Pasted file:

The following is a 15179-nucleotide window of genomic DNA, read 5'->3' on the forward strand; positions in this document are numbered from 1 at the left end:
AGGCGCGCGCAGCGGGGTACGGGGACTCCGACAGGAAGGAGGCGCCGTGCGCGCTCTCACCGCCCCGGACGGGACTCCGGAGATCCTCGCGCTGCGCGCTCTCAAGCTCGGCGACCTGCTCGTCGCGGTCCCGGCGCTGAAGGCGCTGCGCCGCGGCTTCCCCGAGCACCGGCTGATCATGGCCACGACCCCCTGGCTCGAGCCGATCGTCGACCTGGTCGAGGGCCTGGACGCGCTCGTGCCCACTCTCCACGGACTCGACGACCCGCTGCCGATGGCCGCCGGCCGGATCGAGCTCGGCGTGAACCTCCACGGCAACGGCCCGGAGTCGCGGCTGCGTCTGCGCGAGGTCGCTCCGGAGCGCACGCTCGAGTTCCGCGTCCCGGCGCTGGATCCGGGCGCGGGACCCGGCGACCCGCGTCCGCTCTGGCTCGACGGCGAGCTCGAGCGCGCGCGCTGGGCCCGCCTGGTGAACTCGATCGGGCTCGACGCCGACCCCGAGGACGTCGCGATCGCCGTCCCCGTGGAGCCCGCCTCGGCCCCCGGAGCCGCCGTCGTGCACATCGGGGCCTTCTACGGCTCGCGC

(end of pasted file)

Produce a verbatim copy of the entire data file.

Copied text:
The following is a 15179-nucleotide window of genomic DNA, read 5'->3' on the forward strand; positions in this document are numbered from 1 at the left end:
AGGCGCGCGCAGCGGGGTACGGGGACTCCGACAGGAAGGAGGCGCCGTGCGCGCTCTCACCGCCCCGGACGGGACTCCGGAGATCCTCGCGCTGCGCGCTCTCAAGCTCGGCGACCTGCTCGTCGCGGTCCCGGCGCTGAAGGCGCTGCGCCGCGGCTTCCCCGAGCACCGGCTGATCATGGCCACGACCCCCTGGCTCGAGCCGATCGTCGACCTGGTCGAGGGCCTGGACGCGCTCGTGCCCACTCTCCACGGACTCGACGACCCGCTGCCGATGGCCGCCGGCCGGATCGAGCTCGGCGTGAACCTCCACGGCAACGGCCCGGAGTCGCGGCTGCGTCTGCGCGAGGTCGCTCCGGAGCGCACGCTCGAGTTCCGCGTCCCGGCGCTGGATCCGGGCGCGGGACCCGGCGACCCGCGTCCGCTCTGGCTCGACGGCGAGCTCGAGCGCGCGCGCTGGGCCCGCCTGGTGAACTCGATCGGGCTCGACGCCGACCCCGAGGACGTCGCGATCGCCGTCCCCGTGGAGCCCGCCTCGGCCCCCGGAGCCGCCGTCGTGCACATCGGGGCCTTCTACGGCTCGCGC